That’s pretty much it. The snapshot has been launched as a new instance, and is almost a verbatim copy of the old instance. Almost.

When the new instance was spun up, it got a new security certificate fingerprint.

Bitnami WordPress Multisite – DNS spoofing

In an earlier post, I said I hope you have pointed your domain name at your static IP address. Well, what if you don’t want to?

The point being that the DNS entry for the domain name currently points to the production WordPress site, and really, I would like to set up this multisite WordPress installation without having to change the public DNS entry.

Also, setting up this, my personal blog, I was using No-IP DNS services. I could update the DNS entry for gerisch.org, and the DNS replicated out almost instantly. It was great. But the other web site I’m working on (the one that got me into WordPress at all), is using Network Solutions for their DNS. They take their good sweet time replicating DNS entries out to the world. I don’t really want to post an update to DNS, wait, dink around with the new site while the production site is down, decide to revert to production, post an update to DNS, wait again while Network Solutions gets around to pointing everyone back to the production web site.

It would just be better if the new web server machine never got away from it’s own self when doing lookups for the domain name it will eventually be.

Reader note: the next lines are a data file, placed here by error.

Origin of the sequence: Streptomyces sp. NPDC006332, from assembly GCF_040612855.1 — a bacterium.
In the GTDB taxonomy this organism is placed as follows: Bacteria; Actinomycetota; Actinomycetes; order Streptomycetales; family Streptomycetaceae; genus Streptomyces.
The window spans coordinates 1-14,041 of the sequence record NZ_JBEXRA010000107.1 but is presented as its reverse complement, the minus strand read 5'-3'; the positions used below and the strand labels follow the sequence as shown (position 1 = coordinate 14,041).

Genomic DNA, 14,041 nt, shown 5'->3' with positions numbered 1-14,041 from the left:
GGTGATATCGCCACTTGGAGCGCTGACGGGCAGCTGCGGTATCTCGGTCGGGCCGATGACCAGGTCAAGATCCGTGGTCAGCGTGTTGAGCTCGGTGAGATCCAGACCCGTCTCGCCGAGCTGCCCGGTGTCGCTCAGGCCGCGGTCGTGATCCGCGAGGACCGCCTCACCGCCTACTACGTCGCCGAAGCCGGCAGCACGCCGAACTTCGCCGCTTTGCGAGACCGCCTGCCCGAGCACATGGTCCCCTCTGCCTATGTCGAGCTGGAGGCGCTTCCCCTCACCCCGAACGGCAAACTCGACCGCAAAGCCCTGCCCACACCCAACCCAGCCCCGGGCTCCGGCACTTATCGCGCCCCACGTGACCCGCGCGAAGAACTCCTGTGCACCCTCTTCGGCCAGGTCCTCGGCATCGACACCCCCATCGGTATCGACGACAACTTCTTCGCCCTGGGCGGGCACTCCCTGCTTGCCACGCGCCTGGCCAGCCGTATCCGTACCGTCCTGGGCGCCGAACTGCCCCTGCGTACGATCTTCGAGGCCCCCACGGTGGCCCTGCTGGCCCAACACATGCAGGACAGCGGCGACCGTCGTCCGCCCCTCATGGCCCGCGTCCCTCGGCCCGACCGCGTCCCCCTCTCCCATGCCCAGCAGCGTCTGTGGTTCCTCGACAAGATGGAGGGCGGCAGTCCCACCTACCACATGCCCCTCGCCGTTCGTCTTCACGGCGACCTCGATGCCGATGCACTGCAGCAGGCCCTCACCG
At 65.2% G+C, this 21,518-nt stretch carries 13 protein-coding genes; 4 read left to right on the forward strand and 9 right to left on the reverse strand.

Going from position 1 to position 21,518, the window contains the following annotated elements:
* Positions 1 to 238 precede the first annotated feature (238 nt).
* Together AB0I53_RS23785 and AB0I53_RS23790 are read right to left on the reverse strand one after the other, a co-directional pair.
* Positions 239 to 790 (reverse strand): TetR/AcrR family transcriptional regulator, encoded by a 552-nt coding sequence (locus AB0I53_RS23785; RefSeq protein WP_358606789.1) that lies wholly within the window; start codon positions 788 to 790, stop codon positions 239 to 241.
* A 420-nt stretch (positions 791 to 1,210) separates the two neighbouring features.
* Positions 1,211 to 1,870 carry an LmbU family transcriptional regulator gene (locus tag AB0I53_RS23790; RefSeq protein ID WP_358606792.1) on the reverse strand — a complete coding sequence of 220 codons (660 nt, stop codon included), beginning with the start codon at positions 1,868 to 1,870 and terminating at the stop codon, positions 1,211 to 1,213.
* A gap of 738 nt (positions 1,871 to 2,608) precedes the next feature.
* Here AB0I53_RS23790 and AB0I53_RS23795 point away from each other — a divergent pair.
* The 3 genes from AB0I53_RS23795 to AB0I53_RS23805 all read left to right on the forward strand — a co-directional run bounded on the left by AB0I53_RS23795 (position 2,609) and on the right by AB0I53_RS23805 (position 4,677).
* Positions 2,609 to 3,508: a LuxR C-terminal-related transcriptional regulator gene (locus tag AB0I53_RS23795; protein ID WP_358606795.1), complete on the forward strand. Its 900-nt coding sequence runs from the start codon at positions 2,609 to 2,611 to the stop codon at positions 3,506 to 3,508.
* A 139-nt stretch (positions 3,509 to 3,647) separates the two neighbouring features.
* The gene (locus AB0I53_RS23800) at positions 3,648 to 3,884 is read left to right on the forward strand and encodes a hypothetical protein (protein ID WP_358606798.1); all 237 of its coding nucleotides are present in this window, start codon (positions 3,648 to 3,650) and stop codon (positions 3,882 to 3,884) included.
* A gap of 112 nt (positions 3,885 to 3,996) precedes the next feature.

So I can start the WordPress install from the IP address of the server out on the public Internet. However, WordPress during it’s install, is going to do a DNS lookup, and try to invoke code on the server where the DNS really does resolve. Which isn’t where I am. So I’m going to try to install a fake DNS server on the new server, and have it redirect all calls to the old domain to the new server.

Step the first: install dnsmasq

sudo apt-get install dnsmasq

Next, set up listening on the local host address:

sudo vim /etc/dnsmasq.conf

Find your way to the line #listen-address= and edit it thus:


And save and exit

sudo vim /etc/dhcp/dhclient.conf

Find your way to #prepend domain-name-servers www.gerisch.org; and uncomment this line. Save and exit.

And now it gets weird.

The Bitnami / AWS Lightsail images use something called cloud-init : https://cloudinit.readthedocs.io/en/latest/topics/modules.html

So if you were going to try to edit /etc/hosts or /etc/resolv.conf you get warned to not edit them by hand, because they will be replaced on next boot. But they sure as heck don’t tell you where to implement edits. Just don’t do it here.

Turns out there are template files in /etc/cloud/templates that hold the magic.

cd /etc/cloud/templates
sudo cp hosts.debian.tmpl hosts.debian.tmpl.original
sudo vim hosts.debian.tmpl

Now I’m going add a line below www.gerisch.org localhost which will be the IP address I want this machine to go to whenever it tries to resolve the domain name of the production web site

And indeed, if I use dig from an ssh session in the machine, dig reports back the local machine’s address, not the one out on the public Internet